New council houses promised by 2017 won’t even begin to keep pace with number joining the list this year alone
In a statement, Richard Boyd Barrett TD, for the People Before Profit Alliance has said that the 1,700 new council houses promised nationwide by Minister Alan Kelly by 2017 will not even keep pace with the number of new housing applicants joining housing lists this year.
Deputy Boyd Barrett predicted that the housing crisis will continue to get much worse unless the government dramatically up-scale its plans to build and acquire new council housing.
Deputy Boyd Barrett also said the latest announcement by Minister Kelly was, in fact, simply a repetition of previous announcements and was designed to mask the fact that government plans to deal with the housing crisis depend overwhelmingly on the private sector to meet social housing demand and, as such, were guaranteed to fail.
Deputy Boyd Barrett said to have any impact at all on the housing list an emergency public works programme of at least 10,000 council houses per year over five years would be needed, as well as the more immediate introduction of rent controls and an increase in rent allowance caps to deal with the short-term crisis.
Deputy Boyd Barrett also called for an emergency review and audit of NAMA’s housing, land and cash assets to see how NAMA could significantly improve its contribution to dealing with the housing and homeless crisis.
Richard Boyd Barrett said:
“Yet again we have old and totally inadequate announcements from Alan Kelly’s office being trumpeted as something new and significant, when they are nothing of the kind.
1700 new council houses between now and 2017 will not even begin to address what is a catastrophic and daily worsening crisis. That’s less than 600 new houses a year when thousands upon thousands of new applicants will be joining the lists each year over the same period. It won’t even begin to keep pace with the numbers of people joining the lists across the country this year, never mind over three years.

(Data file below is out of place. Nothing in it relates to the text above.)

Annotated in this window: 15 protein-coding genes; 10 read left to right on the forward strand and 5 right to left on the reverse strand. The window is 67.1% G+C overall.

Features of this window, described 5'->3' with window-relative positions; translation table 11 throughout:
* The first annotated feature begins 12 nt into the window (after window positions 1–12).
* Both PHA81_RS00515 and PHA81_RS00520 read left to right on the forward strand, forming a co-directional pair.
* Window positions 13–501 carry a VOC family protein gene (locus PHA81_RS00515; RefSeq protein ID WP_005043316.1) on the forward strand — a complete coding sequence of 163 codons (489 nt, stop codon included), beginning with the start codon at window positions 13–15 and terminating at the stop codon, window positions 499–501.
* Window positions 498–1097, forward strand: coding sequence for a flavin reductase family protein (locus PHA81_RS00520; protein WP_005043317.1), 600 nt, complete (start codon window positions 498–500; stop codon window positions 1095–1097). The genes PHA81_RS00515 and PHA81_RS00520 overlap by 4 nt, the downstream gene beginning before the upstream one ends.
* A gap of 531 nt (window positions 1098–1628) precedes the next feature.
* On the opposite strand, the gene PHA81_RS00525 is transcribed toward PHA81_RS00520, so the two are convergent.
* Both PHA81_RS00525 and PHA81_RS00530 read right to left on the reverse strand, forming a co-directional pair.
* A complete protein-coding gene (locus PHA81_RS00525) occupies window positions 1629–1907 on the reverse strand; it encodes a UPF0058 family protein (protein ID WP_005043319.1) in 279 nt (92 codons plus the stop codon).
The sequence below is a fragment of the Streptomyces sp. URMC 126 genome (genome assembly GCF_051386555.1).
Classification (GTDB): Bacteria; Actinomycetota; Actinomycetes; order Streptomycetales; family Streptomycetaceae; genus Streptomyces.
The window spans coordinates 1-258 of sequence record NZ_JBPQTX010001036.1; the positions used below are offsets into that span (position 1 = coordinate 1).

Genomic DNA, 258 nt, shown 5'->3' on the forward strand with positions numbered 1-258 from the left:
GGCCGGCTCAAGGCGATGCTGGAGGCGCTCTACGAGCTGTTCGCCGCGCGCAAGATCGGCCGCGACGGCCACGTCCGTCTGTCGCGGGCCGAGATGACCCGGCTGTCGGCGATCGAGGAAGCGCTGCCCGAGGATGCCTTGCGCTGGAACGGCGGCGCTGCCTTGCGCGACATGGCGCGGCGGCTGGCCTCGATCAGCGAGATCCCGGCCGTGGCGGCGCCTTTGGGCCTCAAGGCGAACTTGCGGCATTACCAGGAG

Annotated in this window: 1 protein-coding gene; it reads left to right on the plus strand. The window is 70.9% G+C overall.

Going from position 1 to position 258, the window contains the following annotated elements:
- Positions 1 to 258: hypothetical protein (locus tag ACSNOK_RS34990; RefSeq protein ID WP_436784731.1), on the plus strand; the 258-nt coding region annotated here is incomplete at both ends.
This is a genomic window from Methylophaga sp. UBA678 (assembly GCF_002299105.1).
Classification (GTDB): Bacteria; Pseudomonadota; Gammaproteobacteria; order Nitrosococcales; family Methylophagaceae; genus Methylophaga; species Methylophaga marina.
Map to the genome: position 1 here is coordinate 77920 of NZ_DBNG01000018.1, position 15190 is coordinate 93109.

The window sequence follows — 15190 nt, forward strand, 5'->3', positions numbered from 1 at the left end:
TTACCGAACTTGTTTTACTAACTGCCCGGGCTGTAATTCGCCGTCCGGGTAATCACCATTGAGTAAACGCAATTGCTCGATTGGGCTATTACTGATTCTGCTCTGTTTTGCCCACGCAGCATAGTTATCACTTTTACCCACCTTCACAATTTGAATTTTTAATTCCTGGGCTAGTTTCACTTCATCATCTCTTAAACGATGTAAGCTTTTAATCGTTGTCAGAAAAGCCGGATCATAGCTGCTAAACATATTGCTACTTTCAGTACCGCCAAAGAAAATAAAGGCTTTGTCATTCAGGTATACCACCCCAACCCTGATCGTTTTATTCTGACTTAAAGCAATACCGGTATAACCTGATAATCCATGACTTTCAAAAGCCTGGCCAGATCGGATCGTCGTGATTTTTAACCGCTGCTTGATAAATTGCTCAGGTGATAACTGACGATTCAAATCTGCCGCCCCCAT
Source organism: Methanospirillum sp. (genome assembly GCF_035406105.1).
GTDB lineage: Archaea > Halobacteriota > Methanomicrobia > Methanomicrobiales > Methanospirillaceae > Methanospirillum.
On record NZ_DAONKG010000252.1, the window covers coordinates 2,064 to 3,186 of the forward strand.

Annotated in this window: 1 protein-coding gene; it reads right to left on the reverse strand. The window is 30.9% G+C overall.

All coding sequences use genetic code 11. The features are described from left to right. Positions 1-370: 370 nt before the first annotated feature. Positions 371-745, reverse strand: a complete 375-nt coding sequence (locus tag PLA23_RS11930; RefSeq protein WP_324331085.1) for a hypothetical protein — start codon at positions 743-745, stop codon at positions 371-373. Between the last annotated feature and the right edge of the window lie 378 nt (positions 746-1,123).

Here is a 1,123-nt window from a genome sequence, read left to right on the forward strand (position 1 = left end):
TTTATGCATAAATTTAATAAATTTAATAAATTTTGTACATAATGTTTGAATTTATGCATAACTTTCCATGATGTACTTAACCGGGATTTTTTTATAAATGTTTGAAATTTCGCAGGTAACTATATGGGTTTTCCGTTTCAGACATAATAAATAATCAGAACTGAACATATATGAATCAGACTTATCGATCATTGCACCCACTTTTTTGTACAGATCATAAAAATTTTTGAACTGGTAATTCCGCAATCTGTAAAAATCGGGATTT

In Dun Laoghaire-Rathdown alone, 1200 people joined the list in the last year. Similar numbers are joining the lists across Dublin and other big urban centres. So several multiples of the number of houses promised over three years, are joining the lists in one year alone, and that’s on top of approximately 100,000 families and individuals on the lists already.
To put it simply, if this is all the government are offering to deal with an already unprecedented crisis, the numbers on the housing lists will continue to spiral over the coming years, and we will be in an even worse situation in 2017.
The constant trumpeting of re-cycled housing announcements by the government is designed conjure a perception that serious action is being taken to deal with this crisis when, in fact, the plans are grossly inadequate.
When you scratch beneath the surface of government PR and spin, the truth about the government’s plans to deal with the housing crisis is that they overwhelmingly depend on the private sector to deliver the vast majority of social housing that we need, through the so-called HAP scheme. More than three quarters of the Housing 2020 strategy unveiled by Minister Kelly at the end of last year depends on arrangements with private landlords and developers through the HAP scheme, RAS and other leasing arrangements. This is an utterly misguided fantasy that simply will not materialise and guarantees that an already disastrous situation is going to get worse.
The private sector is not even able to deliver for demand in the mainstream market, the idea that it can deliver the scale of social housing we need is absurd. Private landlords are running away from rent allowance and low income tenants at the moment, so what on earth makes the government think they can meet the enormous and growing demand for social housing. It’s pure madness.
The only way we can even begin to deal with this crisis is to start an emergency public works programme of at least 10,000 new council houses per year over five years and, in addition immediately introduce rent controls and increase rent allowance caps to tackle the short term crisis. We also need an inventory of all housing, land and cash assets held by NAMA to see how they can contribute to dealing with this emergency, which so far they have spectacularly failed to do.”